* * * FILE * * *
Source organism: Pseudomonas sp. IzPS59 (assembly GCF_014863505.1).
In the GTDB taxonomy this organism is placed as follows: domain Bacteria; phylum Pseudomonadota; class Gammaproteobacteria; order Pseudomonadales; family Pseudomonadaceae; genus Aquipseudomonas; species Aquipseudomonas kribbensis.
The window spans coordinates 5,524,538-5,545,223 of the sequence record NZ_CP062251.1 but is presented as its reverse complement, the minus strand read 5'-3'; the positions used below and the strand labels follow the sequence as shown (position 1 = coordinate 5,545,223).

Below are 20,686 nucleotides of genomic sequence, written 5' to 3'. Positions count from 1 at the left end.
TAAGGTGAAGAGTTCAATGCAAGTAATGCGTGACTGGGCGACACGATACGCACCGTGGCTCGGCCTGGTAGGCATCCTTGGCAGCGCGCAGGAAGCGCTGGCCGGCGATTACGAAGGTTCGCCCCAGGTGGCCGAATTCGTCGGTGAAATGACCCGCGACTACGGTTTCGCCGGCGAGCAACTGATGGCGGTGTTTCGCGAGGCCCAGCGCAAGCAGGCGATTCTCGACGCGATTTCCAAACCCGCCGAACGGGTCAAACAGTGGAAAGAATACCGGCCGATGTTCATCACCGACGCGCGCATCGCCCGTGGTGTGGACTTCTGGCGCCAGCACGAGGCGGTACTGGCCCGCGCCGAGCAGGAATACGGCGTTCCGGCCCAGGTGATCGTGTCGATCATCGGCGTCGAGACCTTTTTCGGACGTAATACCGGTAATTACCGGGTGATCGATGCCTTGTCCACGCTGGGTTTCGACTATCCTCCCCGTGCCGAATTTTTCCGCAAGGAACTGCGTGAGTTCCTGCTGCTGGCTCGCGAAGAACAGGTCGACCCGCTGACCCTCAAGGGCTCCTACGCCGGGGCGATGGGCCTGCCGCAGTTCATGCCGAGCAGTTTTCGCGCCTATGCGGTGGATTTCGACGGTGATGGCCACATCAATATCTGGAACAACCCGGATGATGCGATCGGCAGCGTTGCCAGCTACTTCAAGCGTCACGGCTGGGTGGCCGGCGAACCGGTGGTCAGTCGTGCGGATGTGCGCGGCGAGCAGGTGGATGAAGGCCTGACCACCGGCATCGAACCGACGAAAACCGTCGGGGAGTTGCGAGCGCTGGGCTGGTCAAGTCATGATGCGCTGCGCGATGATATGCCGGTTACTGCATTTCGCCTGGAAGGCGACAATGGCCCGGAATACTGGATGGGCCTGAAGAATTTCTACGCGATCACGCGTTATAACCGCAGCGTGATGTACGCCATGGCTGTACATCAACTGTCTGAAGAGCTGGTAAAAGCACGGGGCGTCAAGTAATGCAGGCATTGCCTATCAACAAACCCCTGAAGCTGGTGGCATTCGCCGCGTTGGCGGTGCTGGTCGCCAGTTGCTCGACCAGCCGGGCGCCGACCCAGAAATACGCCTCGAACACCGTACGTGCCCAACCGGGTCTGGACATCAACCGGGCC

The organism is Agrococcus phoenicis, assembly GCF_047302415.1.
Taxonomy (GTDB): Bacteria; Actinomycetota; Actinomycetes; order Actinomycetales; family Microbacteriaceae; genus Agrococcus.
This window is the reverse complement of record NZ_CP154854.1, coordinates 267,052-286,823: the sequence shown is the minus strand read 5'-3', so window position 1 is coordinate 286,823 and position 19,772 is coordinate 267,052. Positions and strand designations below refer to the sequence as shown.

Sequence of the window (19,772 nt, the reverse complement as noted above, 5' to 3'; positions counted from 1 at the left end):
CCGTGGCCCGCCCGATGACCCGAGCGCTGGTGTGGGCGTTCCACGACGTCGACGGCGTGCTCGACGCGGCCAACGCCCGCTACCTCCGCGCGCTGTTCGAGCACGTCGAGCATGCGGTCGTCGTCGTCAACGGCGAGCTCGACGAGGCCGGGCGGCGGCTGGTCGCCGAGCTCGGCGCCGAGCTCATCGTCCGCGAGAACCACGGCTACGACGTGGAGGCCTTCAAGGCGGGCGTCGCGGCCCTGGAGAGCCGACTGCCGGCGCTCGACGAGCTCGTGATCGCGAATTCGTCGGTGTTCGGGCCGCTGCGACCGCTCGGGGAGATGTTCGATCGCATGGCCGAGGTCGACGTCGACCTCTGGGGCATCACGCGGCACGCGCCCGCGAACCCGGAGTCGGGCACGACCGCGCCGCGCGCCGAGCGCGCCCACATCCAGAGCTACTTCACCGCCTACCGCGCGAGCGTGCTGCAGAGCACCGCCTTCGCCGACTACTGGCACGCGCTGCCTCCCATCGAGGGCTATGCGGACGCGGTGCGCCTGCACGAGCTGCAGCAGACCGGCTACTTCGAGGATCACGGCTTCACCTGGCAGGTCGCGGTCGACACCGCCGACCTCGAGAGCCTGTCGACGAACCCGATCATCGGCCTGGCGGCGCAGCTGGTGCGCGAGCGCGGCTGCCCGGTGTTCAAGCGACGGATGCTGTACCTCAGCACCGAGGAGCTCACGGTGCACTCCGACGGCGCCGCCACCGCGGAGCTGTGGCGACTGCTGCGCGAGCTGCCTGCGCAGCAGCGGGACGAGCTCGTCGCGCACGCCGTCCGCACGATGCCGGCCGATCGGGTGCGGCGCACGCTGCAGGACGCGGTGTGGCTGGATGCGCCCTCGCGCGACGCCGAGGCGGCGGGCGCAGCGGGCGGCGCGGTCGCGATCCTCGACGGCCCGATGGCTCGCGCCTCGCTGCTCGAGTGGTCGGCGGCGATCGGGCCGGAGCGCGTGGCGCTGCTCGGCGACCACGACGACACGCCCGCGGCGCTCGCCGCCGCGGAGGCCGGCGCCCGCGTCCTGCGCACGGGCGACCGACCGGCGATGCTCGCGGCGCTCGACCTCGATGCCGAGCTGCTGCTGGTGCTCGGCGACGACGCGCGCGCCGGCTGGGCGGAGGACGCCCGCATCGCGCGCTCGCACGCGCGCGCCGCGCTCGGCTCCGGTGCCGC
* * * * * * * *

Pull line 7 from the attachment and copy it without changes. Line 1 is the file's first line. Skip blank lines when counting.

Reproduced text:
Taxonomy (GTDB): Bacteria; Actinomycetota; Actinomycetes; order Actinomycetales; family Microbacteriaceae; genus Agrococcus.